Osage County sees high voter turnout
Like much of the country, Osage County residents cast more votes in the 2020 presidential race than in 2016 -- by 1,572 additional votes to be exact, according to state election board data.
"We had an exceptionally high turnout for the (election) day," said Kelly Chouteau, Osage County board of elections secretary. "We had in-person locations that normally get 60 people in to vote get 140-150 people."
Of the 20,538 people who voted in the county for president, 69% of the votes were cast for Donald J. Trump. Joe Biden garnered 29% or 6,002, of those votes.
Joe Biden was declared the apparent winner of the 2020 presidential race on Nov. 7.
On an interesting note, Grammy Award-winning rapper Kanye West received 84 votes in Osage County, well above the remaining independents, Jade Simmons at 51 and Brock Pierce at 23.
Osage County includes Pawhuska, Barnsdall, Hominy, Shidler as well as parts of Bartlesville, Ponca City, Sand Springs, Skiatook and Tulsa.
In the U.S. Senate race, Republican incumbent Jim Inhofe took 65% of the Osage County vote with Democratic candidate Abby Broyles picking up 31% of the tally. Inhofe won the race statewide and said this -- his fifth term -- will be the last.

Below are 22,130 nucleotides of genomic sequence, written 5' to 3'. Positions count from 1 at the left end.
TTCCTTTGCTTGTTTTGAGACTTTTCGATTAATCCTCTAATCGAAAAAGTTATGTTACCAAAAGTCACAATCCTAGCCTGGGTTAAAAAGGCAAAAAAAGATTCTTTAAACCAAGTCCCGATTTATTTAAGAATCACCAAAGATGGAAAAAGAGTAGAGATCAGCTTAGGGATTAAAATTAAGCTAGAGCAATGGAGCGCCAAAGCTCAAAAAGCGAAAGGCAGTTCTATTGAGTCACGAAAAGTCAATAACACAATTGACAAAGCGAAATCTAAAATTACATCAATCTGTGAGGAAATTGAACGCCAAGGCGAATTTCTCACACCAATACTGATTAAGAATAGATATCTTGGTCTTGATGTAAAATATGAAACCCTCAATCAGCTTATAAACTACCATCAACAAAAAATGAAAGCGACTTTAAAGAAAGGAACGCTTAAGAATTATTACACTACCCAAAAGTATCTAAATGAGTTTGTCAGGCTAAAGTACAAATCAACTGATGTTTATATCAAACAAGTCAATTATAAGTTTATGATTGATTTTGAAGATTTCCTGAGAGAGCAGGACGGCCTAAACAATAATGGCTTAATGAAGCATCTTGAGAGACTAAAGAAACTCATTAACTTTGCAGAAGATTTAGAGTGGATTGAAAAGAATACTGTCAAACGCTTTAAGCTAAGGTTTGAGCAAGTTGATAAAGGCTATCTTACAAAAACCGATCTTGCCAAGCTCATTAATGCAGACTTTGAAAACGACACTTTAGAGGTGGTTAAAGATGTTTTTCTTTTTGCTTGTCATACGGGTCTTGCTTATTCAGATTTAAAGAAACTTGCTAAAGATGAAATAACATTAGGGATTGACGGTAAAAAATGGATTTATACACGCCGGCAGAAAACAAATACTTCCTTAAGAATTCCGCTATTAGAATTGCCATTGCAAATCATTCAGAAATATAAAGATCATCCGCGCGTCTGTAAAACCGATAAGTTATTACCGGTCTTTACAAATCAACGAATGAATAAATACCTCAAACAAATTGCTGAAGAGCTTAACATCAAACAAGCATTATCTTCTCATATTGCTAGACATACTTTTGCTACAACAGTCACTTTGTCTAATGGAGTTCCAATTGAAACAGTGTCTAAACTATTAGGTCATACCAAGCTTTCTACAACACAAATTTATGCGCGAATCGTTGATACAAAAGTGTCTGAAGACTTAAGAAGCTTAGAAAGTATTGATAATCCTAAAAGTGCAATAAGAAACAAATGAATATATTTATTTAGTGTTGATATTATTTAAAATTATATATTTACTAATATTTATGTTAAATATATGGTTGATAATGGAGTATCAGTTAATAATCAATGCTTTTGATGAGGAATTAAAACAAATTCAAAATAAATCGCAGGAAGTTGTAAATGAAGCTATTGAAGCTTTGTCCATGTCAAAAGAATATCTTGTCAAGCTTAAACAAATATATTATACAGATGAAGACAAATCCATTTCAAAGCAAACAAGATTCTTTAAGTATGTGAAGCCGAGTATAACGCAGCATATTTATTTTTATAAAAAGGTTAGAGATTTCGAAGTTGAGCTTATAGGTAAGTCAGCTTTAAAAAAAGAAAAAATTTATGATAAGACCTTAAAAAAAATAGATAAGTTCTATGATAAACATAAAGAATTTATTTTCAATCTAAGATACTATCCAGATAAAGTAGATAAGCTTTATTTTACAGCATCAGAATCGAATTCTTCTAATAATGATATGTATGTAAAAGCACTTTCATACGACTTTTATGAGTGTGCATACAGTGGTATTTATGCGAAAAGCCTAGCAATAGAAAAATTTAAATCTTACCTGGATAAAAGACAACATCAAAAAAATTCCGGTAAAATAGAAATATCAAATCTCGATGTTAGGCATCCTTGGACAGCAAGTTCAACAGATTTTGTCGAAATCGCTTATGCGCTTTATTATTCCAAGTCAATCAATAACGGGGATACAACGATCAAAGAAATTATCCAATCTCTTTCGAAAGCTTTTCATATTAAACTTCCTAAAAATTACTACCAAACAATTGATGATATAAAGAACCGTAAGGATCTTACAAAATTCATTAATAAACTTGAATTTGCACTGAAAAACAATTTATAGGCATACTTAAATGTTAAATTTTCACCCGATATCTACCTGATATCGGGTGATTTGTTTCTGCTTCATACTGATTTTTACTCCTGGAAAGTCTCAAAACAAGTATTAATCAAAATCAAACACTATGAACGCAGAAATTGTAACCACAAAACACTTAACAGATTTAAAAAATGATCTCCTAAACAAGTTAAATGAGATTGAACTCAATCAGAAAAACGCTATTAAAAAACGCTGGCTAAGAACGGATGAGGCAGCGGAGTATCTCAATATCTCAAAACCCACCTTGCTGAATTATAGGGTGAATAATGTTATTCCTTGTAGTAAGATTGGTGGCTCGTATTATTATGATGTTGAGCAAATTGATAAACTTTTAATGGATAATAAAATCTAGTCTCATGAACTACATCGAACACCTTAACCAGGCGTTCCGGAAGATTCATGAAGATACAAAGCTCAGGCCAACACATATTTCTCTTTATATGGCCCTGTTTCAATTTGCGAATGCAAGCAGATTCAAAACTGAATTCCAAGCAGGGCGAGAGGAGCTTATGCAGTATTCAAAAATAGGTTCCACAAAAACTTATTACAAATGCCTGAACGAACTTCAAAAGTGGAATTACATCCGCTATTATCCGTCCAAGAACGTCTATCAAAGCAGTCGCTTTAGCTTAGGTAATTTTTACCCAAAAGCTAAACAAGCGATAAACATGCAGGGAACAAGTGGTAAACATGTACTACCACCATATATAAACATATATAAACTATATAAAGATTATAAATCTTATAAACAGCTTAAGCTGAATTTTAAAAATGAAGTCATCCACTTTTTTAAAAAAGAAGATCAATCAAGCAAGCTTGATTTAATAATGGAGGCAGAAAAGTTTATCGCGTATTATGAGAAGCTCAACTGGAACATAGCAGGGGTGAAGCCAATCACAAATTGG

Osage County voters also overwhelmingly voted for Republican candidate Steve Talbur as county commissioner for District 2. Talburt, who has worked as an investigator for the Osage County Sheriff's Office, garnered 66% of the vote versus former Tulsa city councilor Joe Williams.
Frank Lucas, the Republican incumbent for U.S. House District 3, won 71% of the Osage County vote against Zoe Midyett, who gained just 29% of the vote. Lucas also won the districtwide general election.
Oklahoma Supreme Court Justice M. John Kane IV, of Pawhuska, who was nominated to the Oklahoma Supreme Court by Gov. Kevin Stitt, retained his position and received 72% of the "yes" votes in Osage County.
Osage County voters expressly voted against State Questions 805 and 814, with 67% and 59% of voters in opposition those measures, respectively.
This vote mirrored the statewide count, with around 60 percent of voters voting against the SQ 805 criminal justice reform proposal aimed at reducing Oklahoma’s incarceration rates, as well as SQ 814 that recommending using some of Oklahoma's tobacco settlement funds for Medicaid.